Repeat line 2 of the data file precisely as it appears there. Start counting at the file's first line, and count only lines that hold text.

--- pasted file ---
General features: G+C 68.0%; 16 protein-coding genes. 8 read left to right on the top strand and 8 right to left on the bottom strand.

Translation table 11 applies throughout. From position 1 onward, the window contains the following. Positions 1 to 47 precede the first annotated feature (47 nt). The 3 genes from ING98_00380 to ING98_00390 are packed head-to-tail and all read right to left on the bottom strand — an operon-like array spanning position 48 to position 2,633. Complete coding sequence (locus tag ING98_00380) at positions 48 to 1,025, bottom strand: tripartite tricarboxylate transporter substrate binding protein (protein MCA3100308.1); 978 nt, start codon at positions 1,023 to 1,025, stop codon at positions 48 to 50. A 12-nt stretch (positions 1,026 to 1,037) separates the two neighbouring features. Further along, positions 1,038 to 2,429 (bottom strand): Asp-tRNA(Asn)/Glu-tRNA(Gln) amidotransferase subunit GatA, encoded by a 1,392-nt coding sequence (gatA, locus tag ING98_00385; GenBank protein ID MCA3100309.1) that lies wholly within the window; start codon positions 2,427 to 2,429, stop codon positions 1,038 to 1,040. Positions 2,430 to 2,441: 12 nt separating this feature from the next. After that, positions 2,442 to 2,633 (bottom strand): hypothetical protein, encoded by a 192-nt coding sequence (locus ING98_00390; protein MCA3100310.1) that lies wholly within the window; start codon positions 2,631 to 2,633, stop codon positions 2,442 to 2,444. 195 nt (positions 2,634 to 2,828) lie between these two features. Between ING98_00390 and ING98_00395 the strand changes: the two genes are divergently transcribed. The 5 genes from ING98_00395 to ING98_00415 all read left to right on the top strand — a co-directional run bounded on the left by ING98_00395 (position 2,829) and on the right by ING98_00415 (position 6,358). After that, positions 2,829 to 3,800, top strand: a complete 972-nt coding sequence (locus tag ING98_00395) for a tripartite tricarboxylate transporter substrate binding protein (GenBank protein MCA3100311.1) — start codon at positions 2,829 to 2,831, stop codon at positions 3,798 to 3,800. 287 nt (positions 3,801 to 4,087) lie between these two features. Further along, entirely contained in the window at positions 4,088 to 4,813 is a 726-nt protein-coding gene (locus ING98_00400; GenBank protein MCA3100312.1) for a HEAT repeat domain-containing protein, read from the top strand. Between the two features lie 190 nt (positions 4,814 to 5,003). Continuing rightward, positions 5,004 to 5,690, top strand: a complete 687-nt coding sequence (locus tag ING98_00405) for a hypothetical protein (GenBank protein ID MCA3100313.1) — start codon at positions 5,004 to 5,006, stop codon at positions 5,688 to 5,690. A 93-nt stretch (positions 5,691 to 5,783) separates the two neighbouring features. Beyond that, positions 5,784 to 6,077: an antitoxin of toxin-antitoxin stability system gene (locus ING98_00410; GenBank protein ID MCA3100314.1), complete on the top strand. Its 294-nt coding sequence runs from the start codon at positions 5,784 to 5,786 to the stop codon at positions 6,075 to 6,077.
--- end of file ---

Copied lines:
Translation table 11 applies throughout. From position 1 onward, the window contains the following. Positions 1 to 47 precede the first annotated feature (47 nt). The 3 genes from ING98_00380 to ING98_00390 are packed head-to-tail and all read right to left on the bottom strand — an operon-like array spanning position 48 to position 2,633. Complete coding sequence (locus tag ING98_00380) at positions 48 to 1,025, bottom strand: tripartite tricarboxylate transporter substrate binding protein (protein MCA3100308.1); 978 nt, start codon at positions 1,023 to 1,025, stop codon at positions 48 to 50. A 12-nt stretch (positions 1,026 to 1,037) separates the two neighbouring features. Further along, positions 1,038 to 2,429 (bottom strand): Asp-tRNA(Asn)/Glu-tRNA(Gln) amidotransferase subunit GatA, encoded by a 1,392-nt coding sequence (gatA, locus tag ING98_00385; GenBank protein ID MCA3100309.1) that lies wholly within the window; start codon positions 2,427 to 2,429, stop codon positions 1,038 to 1,040. Positions 2,430 to 2,441: 12 nt separating this feature from the next. After that, positions 2,442 to 2,633 (bottom strand): hypothetical protein, encoded by a 192-nt coding sequence (locus ING98_00390; protein MCA3100310.1) that lies wholly within the window; start codon positions 2,631 to 2,633, stop codon positions 2,442 to 2,444. 195 nt (positions 2,634 to 2,828) lie between these two features. Between ING98_00390 and ING98_00395 the strand changes: the two genes are divergently transcribed. The 5 genes from ING98_00395 to ING98_00415 all read left to right on the top strand — a co-directional run bounded on the left by ING98_00395 (position 2,829) and on the right by ING98_00415 (position 6,358). After that, positions 2,829 to 3,800, top strand: a complete 972-nt coding sequence (locus tag ING98_00395) for a tripartite tricarboxylate transporter substrate binding protein (GenBank protein MCA3100311.1) — start codon at positions 2,829 to 2,831, stop codon at positions 3,798 to 3,800. 287 nt (positions 3,801 to 4,087) lie between these two features. Further along, entirely contained in the window at positions 4,088 to 4,813 is a 726-nt protein-coding gene (locus ING98_00400; GenBank protein MCA3100312.1) for a HEAT repeat domain-containing protein, read from the top strand. Between the two features lie 190 nt (positions 4,814 to 5,003). Continuing rightward, positions 5,004 to 5,690, top strand: a complete 687-nt coding sequence (locus tag ING98_00405) for a hypothetical protein (GenBank protein ID MCA3100313.1) — start codon at positions 5,004 to 5,006, stop codon at positions 5,688 to 5,690. A 93-nt stretch (positions 5,691 to 5,783) separates the two neighbouring features. Beyond that, positions 5,784 to 6,077: an antitoxin of toxin-antitoxin stability system gene (locus ING98_00410; GenBank protein ID MCA3100314.1), complete on the top strand. Its 294-nt coding sequence runs from the start codon at positions 5,784 to 5,786 to the stop codon at positions 6,075 to 6,077.